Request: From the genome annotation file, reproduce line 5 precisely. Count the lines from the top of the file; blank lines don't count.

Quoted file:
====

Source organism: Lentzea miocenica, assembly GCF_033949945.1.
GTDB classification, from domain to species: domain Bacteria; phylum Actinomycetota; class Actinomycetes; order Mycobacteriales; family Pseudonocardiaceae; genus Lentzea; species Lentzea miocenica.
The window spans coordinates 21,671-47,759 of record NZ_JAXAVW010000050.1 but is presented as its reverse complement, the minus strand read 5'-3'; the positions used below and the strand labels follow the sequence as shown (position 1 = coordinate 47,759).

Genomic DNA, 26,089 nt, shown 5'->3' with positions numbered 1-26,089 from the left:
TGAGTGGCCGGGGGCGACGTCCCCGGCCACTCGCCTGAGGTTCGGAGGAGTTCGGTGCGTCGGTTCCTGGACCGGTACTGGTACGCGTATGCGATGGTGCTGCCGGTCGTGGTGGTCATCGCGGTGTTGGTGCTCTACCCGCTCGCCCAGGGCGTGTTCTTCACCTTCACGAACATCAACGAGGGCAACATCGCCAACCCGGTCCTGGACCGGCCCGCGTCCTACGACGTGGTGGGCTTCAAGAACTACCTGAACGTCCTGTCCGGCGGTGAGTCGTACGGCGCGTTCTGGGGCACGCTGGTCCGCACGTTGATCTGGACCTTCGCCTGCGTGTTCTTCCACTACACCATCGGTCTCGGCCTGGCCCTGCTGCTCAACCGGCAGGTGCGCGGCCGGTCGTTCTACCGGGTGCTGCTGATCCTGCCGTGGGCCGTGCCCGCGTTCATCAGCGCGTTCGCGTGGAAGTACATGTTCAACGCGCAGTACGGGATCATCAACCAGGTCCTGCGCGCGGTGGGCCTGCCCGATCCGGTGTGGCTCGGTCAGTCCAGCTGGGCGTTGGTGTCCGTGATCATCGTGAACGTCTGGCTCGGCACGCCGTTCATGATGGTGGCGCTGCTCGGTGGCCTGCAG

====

TGAGTGGCCGGGGGCGACGTCCCCGGCCACTCGCCTGAGGTTCGGAGGAGTTCGGTGCGTCGGTTCCTGGACCGGTACTGGTACGCGTATGCGATGGTGCTGCCGGTCGTGGTGGTCATCGCGGTGTTGGTGCTCTACCCGCTCGCCCAGGGCGTGTTCTTCACCTTCACGAACATCAACGAGGGCAACATCGCCAACCCGGTCCTGGACCGGCCCGCGTCCTACGACGTGGTGGGCTTCAAGAACTACCTGAACGTCCTGTCCGGCGGTGAGTCGTACGGCGCGTTCTGGGGCACGCTGGTCCGCACGTTGATCTGGACCTTCGCCTGCGTGTTCTTCCACTACACCATCGGTCTCGGCCTGGCCCTGCTGCTCAACCGGCAGGTGCGCGGCCGGTCGTTCTACCGGGTGCTGCTGATCCTGCCGTGGGCCGTGCCCGCGTTCATCAGCGCGTTCGCGTGGAAGTACATGTTCAACGCGCAGTACGGGATCATCAACCAGGTCCTGCGCGCGGTGGGCCTGCCCGATCCGGTGTGGCTCGGTCAGTCCAGCTGGGCGTTGGTGTCCGTGATCATCGTGAACGTCTGGCTCGGCACGCCGTTCATGATGGTGGCGCTGCTCGGTGGCCTGCAG